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Supercomputing Gets A New Superhero

Date:
April 8, 2009
Source:
ICT Results
Summary:
What's faster than the speediest supercomputer? How about a high-speed grid linking 12 world-class supercomputers? That's what researchers have now built.

What’s faster than the speediest supercomputer? How about a high-speed grid linking 12 world-class supercomputers? That’s what a European research consortium has built, catalysing European science with world-class supercomputing services.

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Just five years ago, European scientists needing supercomputer time faced a fragmented and frustrating system. A scientist in one country might have access to just that country’s supercomputer, which might well be obsolescent or obsolete.

As a result, many European scientists could not pursue cutting-edge research in computationally demanding areas, such as cosmology, climatology, or nuclear fusion.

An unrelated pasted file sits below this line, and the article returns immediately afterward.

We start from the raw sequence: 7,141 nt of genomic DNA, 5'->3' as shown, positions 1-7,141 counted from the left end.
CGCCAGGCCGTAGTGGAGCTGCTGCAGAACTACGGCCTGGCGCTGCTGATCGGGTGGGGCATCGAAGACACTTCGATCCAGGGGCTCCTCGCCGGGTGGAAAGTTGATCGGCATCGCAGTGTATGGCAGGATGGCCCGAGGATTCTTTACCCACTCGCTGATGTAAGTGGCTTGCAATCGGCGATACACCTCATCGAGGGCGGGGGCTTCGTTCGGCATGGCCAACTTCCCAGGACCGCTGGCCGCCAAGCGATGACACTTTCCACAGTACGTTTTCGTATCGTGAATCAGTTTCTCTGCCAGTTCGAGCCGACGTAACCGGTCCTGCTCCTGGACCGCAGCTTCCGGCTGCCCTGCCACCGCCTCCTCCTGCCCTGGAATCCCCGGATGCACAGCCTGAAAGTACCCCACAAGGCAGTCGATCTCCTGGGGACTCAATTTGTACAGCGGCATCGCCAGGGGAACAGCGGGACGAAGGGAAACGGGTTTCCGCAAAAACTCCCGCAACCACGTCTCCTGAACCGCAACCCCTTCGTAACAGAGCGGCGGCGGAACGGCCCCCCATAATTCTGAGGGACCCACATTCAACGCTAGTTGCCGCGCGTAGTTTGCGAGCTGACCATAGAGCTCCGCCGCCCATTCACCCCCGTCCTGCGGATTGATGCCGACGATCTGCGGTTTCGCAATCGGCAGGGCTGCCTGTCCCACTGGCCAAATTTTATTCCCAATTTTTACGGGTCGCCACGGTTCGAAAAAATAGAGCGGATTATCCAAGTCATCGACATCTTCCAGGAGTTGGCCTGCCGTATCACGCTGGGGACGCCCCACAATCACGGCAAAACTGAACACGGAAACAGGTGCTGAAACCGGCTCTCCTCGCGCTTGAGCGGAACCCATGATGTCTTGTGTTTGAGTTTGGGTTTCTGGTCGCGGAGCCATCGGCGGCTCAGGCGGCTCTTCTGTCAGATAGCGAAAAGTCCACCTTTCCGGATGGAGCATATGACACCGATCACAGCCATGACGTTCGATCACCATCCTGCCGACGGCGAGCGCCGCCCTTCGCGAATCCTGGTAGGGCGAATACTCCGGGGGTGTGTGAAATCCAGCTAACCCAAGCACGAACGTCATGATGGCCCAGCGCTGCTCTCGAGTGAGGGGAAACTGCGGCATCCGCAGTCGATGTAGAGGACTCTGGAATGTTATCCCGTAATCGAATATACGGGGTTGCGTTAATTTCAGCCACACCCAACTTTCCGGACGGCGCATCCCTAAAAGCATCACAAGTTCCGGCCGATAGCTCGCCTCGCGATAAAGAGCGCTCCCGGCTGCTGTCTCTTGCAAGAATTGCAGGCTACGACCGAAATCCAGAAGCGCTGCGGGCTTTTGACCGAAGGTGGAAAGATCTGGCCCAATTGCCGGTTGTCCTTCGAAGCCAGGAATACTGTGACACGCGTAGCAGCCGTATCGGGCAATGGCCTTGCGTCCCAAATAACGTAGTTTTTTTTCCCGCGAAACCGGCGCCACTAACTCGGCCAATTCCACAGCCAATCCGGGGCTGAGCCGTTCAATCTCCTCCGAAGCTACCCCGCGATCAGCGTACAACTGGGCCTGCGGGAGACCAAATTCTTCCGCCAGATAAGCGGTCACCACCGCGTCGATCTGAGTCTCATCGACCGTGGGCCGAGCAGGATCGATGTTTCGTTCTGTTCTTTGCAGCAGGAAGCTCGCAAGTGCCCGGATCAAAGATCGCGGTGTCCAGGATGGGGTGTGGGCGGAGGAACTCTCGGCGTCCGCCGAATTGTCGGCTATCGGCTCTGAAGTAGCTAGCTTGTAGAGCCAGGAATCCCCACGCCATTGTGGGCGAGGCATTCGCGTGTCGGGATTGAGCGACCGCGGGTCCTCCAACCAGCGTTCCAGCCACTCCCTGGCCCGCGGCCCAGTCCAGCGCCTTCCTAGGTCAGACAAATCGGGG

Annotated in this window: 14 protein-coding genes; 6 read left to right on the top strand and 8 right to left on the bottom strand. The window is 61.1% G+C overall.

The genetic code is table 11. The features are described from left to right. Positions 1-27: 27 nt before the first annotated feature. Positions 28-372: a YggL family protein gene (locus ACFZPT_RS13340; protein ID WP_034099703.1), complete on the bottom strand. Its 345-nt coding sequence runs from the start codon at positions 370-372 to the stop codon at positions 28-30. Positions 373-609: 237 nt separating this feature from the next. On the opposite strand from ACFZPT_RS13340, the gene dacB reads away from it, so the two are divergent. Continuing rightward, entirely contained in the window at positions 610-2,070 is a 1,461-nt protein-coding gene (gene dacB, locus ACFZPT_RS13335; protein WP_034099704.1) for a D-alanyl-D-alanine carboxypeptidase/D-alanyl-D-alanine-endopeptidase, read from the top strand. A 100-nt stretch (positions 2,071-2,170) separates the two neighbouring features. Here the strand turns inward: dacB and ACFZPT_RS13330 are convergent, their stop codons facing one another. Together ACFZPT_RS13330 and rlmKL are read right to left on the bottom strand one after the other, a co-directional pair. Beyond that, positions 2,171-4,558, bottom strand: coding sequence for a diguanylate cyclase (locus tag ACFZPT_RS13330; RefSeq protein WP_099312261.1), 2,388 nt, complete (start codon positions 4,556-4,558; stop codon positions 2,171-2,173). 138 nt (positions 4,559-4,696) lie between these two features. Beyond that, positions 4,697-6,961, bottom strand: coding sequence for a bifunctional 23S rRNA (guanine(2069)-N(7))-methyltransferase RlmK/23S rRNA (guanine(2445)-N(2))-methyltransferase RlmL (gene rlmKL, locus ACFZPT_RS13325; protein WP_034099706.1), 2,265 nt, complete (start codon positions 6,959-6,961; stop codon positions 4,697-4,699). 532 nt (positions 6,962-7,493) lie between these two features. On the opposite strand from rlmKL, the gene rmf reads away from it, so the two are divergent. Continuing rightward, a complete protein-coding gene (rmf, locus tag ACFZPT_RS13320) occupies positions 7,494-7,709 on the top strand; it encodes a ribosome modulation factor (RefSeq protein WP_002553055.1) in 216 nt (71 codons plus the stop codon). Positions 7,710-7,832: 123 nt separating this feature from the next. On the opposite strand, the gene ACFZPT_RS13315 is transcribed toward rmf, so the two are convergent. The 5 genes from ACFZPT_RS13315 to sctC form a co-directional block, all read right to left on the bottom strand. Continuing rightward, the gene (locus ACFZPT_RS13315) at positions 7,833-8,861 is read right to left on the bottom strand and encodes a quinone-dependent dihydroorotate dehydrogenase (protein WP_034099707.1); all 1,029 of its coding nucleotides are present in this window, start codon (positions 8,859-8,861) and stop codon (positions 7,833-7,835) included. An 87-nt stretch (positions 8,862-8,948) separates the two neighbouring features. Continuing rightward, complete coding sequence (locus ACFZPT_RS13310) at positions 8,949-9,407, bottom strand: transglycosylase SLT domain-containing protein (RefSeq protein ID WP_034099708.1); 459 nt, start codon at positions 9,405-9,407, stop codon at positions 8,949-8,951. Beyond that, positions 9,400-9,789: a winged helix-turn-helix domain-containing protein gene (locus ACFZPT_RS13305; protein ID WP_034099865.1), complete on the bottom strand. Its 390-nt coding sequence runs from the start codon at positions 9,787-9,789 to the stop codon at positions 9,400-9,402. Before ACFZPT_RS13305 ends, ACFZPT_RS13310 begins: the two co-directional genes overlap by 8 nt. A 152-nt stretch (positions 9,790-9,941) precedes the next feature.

Europe’s supercomputing landscape is completely different today, thanks to DEISA (Distributed European Infrastructure for Supercomputing Applications), an EU-funded project that has linked a dozen of the world’s fastest supercomputers into one smoothly functioning transcontinental grid.

“Cross-national communication was extremely difficult, and the rules and behaviour for accessing each supercomputer were all different,” says Hermann Lederer, in charge of DEISA external relations. “But now, through DEISA, a scientist in Italy can access a new supercomputer, say, in the Netherlands, and in addition have a more comfortable way of addressing it.”

DEISA is one of just two top-level supercomputing grids in the world, the other being TERAGRID, in the USA. “In terms of functioning infrastructures, there is not yet a third supercomputing network at the same level as TERAGRID and DEISA,” says Lederer.